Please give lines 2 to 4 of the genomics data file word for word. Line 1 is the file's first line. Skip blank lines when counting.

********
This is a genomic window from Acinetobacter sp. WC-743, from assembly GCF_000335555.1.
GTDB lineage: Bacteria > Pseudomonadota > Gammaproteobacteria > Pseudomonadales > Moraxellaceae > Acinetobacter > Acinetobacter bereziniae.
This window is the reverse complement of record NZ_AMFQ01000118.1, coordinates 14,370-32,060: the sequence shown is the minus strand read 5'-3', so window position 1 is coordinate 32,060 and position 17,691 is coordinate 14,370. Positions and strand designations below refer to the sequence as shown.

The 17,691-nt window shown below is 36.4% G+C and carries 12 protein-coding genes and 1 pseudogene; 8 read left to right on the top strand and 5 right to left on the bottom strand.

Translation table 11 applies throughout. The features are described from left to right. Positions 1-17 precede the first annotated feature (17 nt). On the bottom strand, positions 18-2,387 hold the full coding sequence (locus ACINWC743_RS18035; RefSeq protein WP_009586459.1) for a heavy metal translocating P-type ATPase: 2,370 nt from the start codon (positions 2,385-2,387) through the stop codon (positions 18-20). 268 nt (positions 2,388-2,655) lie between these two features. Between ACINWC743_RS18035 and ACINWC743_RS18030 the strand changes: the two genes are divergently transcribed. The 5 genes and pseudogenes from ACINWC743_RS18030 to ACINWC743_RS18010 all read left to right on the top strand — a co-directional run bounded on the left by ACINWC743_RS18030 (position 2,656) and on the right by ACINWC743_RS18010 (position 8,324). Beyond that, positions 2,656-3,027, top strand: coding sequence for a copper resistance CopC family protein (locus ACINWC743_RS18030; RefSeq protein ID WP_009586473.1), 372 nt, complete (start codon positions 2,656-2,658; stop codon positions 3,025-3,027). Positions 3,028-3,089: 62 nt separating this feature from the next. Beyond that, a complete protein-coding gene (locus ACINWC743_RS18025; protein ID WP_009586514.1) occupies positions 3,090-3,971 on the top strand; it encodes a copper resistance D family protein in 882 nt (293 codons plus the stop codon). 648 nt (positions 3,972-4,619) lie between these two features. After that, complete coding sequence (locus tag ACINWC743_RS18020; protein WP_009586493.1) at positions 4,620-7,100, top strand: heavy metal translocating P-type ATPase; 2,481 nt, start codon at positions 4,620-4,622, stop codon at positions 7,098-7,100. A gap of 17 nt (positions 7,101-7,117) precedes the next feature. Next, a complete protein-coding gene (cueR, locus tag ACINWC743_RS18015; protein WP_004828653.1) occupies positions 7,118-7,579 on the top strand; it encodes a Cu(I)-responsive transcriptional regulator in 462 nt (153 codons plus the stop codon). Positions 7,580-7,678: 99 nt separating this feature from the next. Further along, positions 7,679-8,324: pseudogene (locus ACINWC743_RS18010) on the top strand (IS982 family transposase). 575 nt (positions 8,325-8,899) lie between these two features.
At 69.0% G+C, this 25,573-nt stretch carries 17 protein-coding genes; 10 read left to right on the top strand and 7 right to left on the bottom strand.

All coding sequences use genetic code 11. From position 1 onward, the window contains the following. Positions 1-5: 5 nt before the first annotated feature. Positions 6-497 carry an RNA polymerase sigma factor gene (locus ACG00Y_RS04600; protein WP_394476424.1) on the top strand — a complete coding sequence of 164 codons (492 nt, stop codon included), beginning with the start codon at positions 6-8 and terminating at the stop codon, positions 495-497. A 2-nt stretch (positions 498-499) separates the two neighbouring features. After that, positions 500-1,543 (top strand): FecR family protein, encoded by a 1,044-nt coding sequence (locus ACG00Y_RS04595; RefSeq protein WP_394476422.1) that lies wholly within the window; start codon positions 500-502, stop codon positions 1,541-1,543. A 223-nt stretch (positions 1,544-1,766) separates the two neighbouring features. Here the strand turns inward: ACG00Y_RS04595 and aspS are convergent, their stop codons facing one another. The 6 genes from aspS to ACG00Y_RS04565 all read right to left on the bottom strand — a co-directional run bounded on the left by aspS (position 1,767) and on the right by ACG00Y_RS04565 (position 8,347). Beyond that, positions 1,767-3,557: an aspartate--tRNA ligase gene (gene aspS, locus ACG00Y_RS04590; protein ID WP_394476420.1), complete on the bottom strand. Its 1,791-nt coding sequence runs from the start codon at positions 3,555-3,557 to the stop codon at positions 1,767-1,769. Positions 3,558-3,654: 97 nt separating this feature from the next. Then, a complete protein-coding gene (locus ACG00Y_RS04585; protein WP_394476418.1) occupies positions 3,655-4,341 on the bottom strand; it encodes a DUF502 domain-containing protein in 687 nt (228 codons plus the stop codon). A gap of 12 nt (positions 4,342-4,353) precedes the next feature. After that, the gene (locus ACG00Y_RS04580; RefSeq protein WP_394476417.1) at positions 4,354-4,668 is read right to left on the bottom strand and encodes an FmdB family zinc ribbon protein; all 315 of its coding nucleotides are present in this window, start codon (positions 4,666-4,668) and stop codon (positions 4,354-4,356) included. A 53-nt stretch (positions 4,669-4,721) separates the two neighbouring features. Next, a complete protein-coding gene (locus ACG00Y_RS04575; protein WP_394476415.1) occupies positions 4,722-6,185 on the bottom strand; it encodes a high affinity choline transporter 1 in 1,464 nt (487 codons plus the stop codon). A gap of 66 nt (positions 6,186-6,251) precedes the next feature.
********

GTDB lineage: Bacteria > Pseudomonadota > Gammaproteobacteria > Pseudomonadales > Moraxellaceae > Acinetobacter > Acinetobacter bereziniae.
This window is the reverse complement of record NZ_AMFQ01000118.1, coordinates 14,370-32,060: the sequence shown is the minus strand read 5'-3', so window position 1 is coordinate 32,060 and position 17,691 is coordinate 14,370. Positions and strand designations below refer to the sequence as shown.

The 17,691-nt window shown below is 36.4% G+C and carries 12 protein-coding genes and 1 pseudogene; 8 read left to right on the top strand and 5 right to left on the bottom strand.